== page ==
TBILISI, DFWatch–Russia launched new threats and accusation against Georgia on Thursday over a US-funded laboratory in Tbilisi, warning that even ‘military measures’ are not ruled out.
The move was ostensibly triggered by a former KGB general who served as Georgia’s security chief in the 1990s but fled the country after being accused of assassination attempt against then president Eduard Shevardnadze.
“We cannot just turn a blind eye, realizing that some things are happening there that directly affect the state of security on [our] southern frontiers. We will resort to diplomatic and military measures,” Vladimir Shamanov, Chairman of the Defense Committee of the Russian State Duma, was quoted by TASS as saying on Thursday. Shamanov was one of the key generals during the Chechen wars in the 1990s and was strongly criticized by human rights groups for alleged war crimes against civilians.
The same day, Chief of Russia’s Nuclear, Biological and Chemical Protection Troops Major General Igor Kirillov stated the Ministry of Defense expected answers from the US and Georgia on why toxic agents and biological weapons are being stored at the Richard Lugar Public Health Research Center.
Earlier, on September 25 Vladimir Yermakov, Director of the Russian Foreign Ministry’s Non-Proliferation and Arms Control Department, told reporters that Russia won’t let the Americans carry out biological experiments near its borders.
Russia suspects the US military are working on Georgian soil with biological materials and are using Georgians “guinea pigs”, he said.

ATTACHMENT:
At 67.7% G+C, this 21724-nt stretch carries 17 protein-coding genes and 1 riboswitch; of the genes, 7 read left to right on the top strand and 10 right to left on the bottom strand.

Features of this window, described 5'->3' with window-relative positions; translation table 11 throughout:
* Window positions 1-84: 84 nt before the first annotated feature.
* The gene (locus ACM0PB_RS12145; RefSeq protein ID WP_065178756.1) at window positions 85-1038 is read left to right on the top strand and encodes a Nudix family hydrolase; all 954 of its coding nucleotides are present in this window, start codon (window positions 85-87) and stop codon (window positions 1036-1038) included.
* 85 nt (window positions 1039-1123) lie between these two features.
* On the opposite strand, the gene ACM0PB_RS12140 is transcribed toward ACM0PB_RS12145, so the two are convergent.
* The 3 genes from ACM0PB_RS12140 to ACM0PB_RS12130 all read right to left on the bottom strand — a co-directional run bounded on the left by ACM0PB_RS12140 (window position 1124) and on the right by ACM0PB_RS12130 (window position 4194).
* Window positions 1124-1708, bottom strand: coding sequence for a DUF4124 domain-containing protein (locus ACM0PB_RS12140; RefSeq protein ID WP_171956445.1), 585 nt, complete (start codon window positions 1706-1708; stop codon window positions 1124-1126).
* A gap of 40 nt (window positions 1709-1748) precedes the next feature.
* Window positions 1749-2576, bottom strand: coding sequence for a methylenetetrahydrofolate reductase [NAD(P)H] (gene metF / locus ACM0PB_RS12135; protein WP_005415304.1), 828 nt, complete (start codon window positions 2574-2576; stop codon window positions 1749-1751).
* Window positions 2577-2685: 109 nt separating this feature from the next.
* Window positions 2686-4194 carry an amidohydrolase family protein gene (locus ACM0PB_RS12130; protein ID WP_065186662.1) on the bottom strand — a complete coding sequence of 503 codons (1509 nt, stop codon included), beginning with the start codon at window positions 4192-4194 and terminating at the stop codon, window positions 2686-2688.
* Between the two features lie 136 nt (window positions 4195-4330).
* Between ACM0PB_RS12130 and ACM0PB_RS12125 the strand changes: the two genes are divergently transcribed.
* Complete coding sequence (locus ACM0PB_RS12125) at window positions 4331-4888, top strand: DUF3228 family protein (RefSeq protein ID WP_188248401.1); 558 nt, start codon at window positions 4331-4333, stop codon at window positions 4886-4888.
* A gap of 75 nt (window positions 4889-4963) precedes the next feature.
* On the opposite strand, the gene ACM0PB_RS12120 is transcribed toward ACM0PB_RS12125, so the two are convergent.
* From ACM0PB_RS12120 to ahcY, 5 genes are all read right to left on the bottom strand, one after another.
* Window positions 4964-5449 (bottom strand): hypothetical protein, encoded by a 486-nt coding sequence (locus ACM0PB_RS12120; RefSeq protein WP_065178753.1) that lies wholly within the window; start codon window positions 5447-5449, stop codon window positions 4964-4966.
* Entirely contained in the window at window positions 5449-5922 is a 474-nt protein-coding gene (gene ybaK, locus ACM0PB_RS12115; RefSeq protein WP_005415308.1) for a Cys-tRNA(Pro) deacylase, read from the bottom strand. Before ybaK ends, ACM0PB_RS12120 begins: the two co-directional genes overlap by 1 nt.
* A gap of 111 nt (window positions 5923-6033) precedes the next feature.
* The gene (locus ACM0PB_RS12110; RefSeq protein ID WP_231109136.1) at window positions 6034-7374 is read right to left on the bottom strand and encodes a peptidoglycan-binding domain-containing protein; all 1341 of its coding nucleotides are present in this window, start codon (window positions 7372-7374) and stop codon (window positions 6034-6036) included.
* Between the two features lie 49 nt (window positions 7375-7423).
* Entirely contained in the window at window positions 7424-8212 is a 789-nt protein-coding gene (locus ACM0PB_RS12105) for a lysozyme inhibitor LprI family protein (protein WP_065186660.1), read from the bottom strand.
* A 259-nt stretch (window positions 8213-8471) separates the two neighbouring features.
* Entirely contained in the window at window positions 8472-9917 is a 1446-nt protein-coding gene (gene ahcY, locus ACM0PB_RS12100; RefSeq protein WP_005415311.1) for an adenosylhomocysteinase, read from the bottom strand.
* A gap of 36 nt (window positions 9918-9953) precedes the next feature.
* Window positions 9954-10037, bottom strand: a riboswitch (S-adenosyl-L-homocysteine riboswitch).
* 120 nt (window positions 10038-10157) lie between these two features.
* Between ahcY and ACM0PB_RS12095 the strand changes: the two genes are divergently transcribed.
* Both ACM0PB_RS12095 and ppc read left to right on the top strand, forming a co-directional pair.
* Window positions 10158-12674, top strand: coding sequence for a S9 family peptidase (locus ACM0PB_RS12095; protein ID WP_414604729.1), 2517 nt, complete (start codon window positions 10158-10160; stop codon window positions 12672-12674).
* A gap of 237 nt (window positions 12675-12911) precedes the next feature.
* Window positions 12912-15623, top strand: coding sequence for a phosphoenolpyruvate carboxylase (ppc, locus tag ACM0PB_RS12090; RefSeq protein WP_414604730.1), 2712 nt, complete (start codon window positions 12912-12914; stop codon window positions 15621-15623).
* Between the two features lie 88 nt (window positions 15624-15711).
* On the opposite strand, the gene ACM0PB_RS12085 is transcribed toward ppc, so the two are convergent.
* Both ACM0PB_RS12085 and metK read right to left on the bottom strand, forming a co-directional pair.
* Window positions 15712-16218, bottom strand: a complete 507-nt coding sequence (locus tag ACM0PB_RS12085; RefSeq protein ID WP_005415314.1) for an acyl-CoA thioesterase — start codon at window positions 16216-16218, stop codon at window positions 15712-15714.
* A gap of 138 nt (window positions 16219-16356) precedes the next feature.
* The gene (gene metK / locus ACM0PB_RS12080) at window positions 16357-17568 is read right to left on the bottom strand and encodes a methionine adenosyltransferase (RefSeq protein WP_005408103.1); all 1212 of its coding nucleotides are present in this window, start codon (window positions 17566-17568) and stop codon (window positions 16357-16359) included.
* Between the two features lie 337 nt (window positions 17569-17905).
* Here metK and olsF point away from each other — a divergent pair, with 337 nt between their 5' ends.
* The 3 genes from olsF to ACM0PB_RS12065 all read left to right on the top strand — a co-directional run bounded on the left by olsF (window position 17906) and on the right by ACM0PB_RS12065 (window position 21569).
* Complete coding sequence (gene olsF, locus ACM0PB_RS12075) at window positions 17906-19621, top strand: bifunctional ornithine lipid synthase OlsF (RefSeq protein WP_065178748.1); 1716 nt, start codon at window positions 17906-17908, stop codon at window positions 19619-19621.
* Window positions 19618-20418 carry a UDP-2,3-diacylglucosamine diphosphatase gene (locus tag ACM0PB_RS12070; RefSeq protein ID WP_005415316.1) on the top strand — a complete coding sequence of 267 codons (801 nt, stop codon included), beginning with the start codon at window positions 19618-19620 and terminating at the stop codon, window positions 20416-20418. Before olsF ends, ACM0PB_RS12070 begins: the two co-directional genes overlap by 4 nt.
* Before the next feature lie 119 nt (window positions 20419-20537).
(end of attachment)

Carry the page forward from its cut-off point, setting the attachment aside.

The barrage came after a press conference September 11 in Moscow where Igor Giorgadze, Georgia’s former security chief with close ties with the Kremlin, told reporters that he had evidence that the Richard Lugar Public Health Research Center near Tbilisi international airport has carried out dangerous experiments and called on US President Donald Trump to investigate the laboratory’s activity. Giorgadze claimed that US military and private contractors might be engaging in secret experiments on humans there.
The documents leaked to him from the lab where clear evidence of this, he claimed.
Both the Pentagon and Georgia angrily rejected the accusations.
Pentagon spokesman Eric Pahon called the accusations “an invention of the imaginative and false Russian disinformation campaign against the West” and “obvious attempts to divert attention from Russia’s bad behavior on many fronts.”
“The U.S. is not developing biological weapons in the Lugar Center,” Pahon said.
Similar speculations have appeared in Russian media from time to time since work began on the Lugar Center in 2004. However, the last wave of accusations involve high ranking officials from Moscow, which Tbilisi views as a potential pretext for a hostile move by Russia.
Amiran Gamkrelidze, the director of Georgia’s National Center for Disease Control and Public Health, called the accusations ‘drivel’. The NCDC effectively owns and operates the Lugar Lab, not the US. Since 2018, the center is fully funded by the Georgian government, he said.
The center’s work is transparent, Russian journalists and experts had had opportunities to visit it and even practice, he added.
Igor Giorgadze, who seems to have triggered the current wave of accusations, is in exile in Russia and is believed to reside in Moscow. He fled Georgia in 1995 after being accused of having organized an assassination attempt on President Eduard Shevardnadze on August 29.
From his exile in Moscow, Giorgadze, a former KGB general, has railed against Georgian authorities and their western orientation, which earned him a status as a bogeyman in the domestic politics of his country of origin, a symbol for the ‘Russian hand’ of hidden control.
He founded an ‘anti-Soros’ organization with a clear aim to overthrow the government of then president Mikheil Saakashvili, 13 members of whom were arrested in 2006, charged with sedition.
Igor Giorgadze, who is viewed in Georgia as an extremely controversial person in the country’s modern history, has sued DFWatch for an article in which he was referred to as ‘public enemy number one’.
Tbilisi City Court held its first hearing in the lawsuit in June, but is was postponed indefinitely.